Germany having second thoughts on legalised prostitution

Germany having second thoughts on legalised prostitution

A decade after Germany legalised prostitution, a debate has kicked off to again ban the trade, with leading feminist Alice Schwarzer labelling the country “a paradise for pimps”.

Dozens of politicians, actors and journalists this month have signed Schwarzer’s appeal to Chancellor Angela Merkel and parliament to abolish sex work.

“We know there is slavery in the world today, but there is no modern democratic country that would tolerate, accept or promote slavery,” she said at a recent Berlin press conference on her new book “Prostitution, A German Scandal”.

“However, Germany tolerates, accepts and promotes prostitution, mostly at the expense of the poorest women from neighbouring countries.”

She urged a review of the 2002 law — passed under a centre-left Social Democrats-Greens coalition government — that theoretically gave sex workers access to unemployment insurance, controlled working conditions and medical coverage.

The founder of the feminist magazine Emma argued that the law backfired and has turned Germany into a “paradise for pimps” who can now more easily exploit women, especially from poorer central European countries like Romania and Bulgaria.

Schwarzer, 70, said this “liberalisation of prostitution has been a disaster for the people involved,” estimating the number of prostitutes working in Germany now at 700,000.

“These brothels are always in need of ‘fresh meat’, as they say, which means that the women generally work for a few weeks in these establishments and eventually end up on the street,” Schwarzer said.

In a 2007 report — with the official figures so far on the effects of the law — the government conceded that the outcome had been disappointing and the legal change did not “actually improve the welfare of prostitutes”.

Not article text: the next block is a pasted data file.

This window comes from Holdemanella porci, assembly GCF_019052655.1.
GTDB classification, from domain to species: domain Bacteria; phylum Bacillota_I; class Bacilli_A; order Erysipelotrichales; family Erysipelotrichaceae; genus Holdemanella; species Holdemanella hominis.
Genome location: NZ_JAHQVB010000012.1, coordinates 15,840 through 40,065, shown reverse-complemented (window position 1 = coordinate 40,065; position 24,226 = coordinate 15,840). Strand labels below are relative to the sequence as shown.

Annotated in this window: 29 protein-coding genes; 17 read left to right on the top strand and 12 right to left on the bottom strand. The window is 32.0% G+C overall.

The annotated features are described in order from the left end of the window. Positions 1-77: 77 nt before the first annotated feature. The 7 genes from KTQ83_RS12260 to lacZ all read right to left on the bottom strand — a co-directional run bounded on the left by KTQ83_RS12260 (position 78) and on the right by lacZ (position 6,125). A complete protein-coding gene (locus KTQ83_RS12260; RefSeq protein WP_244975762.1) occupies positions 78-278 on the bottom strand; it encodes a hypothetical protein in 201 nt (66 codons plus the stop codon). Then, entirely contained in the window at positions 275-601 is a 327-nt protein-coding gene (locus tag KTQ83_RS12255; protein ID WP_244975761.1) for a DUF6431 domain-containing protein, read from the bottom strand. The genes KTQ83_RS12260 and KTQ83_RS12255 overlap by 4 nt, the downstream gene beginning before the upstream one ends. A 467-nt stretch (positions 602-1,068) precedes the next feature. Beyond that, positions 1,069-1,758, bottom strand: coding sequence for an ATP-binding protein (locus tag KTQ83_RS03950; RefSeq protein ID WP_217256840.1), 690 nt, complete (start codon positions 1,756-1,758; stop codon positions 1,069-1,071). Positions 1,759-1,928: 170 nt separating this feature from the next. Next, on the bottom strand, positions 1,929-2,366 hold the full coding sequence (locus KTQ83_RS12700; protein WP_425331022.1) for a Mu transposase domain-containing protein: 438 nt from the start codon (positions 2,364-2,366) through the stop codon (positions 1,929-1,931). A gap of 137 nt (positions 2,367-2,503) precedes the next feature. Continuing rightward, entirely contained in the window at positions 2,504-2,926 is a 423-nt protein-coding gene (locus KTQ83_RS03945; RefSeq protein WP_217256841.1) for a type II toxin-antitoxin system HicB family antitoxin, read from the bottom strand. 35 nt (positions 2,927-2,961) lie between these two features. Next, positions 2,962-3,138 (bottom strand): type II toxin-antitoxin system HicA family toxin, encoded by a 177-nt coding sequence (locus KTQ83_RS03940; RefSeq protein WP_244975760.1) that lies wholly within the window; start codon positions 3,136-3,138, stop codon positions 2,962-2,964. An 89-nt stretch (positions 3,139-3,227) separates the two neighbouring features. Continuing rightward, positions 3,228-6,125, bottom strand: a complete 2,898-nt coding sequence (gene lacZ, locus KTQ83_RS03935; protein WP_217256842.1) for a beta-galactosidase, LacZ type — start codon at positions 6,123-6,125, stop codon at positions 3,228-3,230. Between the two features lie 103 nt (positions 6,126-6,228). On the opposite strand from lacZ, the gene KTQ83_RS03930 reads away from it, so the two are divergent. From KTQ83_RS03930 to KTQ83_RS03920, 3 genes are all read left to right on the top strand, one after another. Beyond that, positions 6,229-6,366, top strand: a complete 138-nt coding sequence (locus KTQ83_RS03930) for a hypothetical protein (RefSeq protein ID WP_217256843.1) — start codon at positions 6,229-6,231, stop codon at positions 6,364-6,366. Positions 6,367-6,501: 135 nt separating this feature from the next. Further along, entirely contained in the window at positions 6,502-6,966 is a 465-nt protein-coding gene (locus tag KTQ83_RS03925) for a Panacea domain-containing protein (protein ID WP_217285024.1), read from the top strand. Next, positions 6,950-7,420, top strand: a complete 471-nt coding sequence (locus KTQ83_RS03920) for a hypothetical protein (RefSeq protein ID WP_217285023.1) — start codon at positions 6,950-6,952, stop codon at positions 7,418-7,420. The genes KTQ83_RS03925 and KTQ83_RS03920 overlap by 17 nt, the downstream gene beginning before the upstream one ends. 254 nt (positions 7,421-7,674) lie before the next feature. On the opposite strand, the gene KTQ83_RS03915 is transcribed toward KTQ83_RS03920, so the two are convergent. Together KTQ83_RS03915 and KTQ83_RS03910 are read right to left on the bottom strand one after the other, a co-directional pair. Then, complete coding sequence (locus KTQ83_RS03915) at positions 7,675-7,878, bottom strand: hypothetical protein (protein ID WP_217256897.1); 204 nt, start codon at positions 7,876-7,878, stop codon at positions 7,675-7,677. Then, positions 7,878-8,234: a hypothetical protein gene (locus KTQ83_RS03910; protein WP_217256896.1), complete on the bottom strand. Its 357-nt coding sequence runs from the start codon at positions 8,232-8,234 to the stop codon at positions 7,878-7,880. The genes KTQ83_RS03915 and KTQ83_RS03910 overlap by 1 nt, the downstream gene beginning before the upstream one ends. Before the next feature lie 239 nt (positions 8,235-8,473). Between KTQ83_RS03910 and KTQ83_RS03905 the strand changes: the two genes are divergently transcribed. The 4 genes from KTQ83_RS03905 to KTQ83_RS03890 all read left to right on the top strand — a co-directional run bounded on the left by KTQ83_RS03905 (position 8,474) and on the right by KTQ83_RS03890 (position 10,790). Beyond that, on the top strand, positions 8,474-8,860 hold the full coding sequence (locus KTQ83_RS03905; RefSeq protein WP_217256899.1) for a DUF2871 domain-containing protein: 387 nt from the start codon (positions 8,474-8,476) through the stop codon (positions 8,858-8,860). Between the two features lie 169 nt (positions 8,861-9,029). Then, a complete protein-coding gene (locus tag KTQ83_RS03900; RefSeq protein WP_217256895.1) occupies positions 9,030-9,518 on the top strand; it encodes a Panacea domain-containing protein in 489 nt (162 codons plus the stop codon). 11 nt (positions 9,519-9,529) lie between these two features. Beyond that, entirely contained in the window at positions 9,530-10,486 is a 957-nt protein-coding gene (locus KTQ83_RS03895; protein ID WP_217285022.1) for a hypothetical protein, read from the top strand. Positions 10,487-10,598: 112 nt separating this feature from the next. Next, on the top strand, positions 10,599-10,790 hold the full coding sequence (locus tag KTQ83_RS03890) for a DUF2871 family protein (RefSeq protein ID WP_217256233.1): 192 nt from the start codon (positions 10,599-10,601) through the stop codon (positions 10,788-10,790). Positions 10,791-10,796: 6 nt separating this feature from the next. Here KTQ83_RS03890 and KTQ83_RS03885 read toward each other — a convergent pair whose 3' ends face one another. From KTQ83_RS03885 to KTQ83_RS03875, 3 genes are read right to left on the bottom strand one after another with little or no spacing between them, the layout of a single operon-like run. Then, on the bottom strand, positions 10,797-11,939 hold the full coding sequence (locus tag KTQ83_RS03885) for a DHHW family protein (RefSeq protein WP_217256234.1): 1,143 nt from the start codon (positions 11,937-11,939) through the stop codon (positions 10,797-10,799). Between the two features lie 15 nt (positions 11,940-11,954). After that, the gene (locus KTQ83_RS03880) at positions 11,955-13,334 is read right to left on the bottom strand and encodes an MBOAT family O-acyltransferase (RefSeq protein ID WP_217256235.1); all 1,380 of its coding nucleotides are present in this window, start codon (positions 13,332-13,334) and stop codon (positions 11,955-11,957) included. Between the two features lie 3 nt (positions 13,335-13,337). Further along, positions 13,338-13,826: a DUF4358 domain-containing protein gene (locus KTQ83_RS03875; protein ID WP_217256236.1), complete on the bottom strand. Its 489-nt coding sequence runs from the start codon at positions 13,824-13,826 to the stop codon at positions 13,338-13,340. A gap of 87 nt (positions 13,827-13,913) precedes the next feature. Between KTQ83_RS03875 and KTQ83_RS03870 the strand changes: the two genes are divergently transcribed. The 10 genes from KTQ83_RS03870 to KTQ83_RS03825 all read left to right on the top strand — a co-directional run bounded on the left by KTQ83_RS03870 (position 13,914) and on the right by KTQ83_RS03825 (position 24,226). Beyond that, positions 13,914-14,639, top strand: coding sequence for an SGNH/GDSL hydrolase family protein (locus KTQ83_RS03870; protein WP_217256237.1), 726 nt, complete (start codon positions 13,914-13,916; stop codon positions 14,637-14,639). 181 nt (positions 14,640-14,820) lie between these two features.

The study found that only one percent of prostitutes had an employment contract.

Many social workers and police also report that the law only aggravated the situation.

“It is now indisputable that there is an urgent need to effectively respond to the phenomenon of trafficking in human beings, which is spreading,” the police commissioner of the southern city of Augsburg, Helmut Sporer, told a parliamentary inquiry in June.

National police data shows that reported cases of human trafficking have been on the decline, from 811 in 2002 to 432 in 2011, the latest year for which figures are available.

However, Chantal Louis, editor of Emma magazine which published Schwarzer’s appeal, said that “it is really very cynical to first pass a law making the investigation … of trafficking particularly difficult, then to say that the number of cases is declining.”

The renewed debate to curb prostitution has now made it onto the agenda of ongoing coalition talks between Merkel’s conservative Christian Democrats and the Social Democrats.

“We are very, very proud,” that the issue has grabbed top political attention, said Schwarzer.

The writer, who was involved in the French women’s liberation movement while she was a Paris correspondent, also praised the current push there to stamp out prostitution, spearheaded by women’s rights minister Najat Vallaud-Belkacem.

“It has encouraged us to see that in Europe, there are more and more countries that speak of prostitution in terms of human dignity and are beginning to act,” she told AFP.

But, as in France, the campaign against prostitution has also sparked resistance in Germany.

During her Berlin presentation, Schwarzer was whistled at and booed by audience members who said they were sex workers.

Undine de Riviere, a prostitute and spokeswoman for a professional union of suppliers of sexual and erotic services, is part of the opposition.

“Feminists do not think we can speak for ourselves,” she told the Munich daily Sueddeutsche Zeitung.

“The desire to control sexuality and prostitution has always been great and very difficult to get out of people’s heads.”

Schwarzer said that “of course we are not naive, we know prostitution won’t be abolished tomorrow … it is a social process of raising consciousness, of creating an awareness about the injustice.

“We want to, step by step, move toward the goal.”

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